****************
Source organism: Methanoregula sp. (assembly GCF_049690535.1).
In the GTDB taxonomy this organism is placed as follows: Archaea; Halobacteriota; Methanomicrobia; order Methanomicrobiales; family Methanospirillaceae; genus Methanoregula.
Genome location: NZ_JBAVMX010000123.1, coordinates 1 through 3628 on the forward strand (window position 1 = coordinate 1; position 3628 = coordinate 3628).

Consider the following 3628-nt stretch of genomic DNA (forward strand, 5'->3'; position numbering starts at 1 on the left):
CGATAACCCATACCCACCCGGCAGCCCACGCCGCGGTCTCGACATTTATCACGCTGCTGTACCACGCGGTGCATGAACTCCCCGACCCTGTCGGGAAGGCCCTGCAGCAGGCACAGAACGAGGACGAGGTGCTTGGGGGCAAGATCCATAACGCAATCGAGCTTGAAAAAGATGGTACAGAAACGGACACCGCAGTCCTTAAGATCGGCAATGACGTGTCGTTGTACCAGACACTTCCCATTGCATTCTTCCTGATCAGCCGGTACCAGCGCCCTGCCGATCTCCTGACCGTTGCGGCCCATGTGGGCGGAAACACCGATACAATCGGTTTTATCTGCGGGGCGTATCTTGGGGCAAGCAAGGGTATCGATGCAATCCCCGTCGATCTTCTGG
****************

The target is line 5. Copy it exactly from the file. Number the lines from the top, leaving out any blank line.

CGATAACCCATACCCACCCGGCAGCCCACGCCGCGGTCTCGACATTTATCACGCTGCTGTACCACGCGGTGCATGAACTCCCCGACCCTGTCGGGAAGGCCCTGCAGCAGGCACAGAACGAGGACGAGGTGCTTGGGGGCAAGATCCATAACGCAATCGAGCTTGAAAAAGATGGTACAGAAACGGACACCGCAGTCCTTAAGATCGGCAATGACGTGTCGTTGTACCAGACACTTCCCATTGCATTCTTCCTGATCAGCCGGTACCAGCGCCCTGCCGATCTCCTGACCGTTGCGGCCCATGTGGGCGGAAACACCGATACAATCGGTTTTATCTGCGGGGCGTATCTTGGGGCAAGCAAGGGTATCGATGCAATCCCCGTCGATCTTCTGG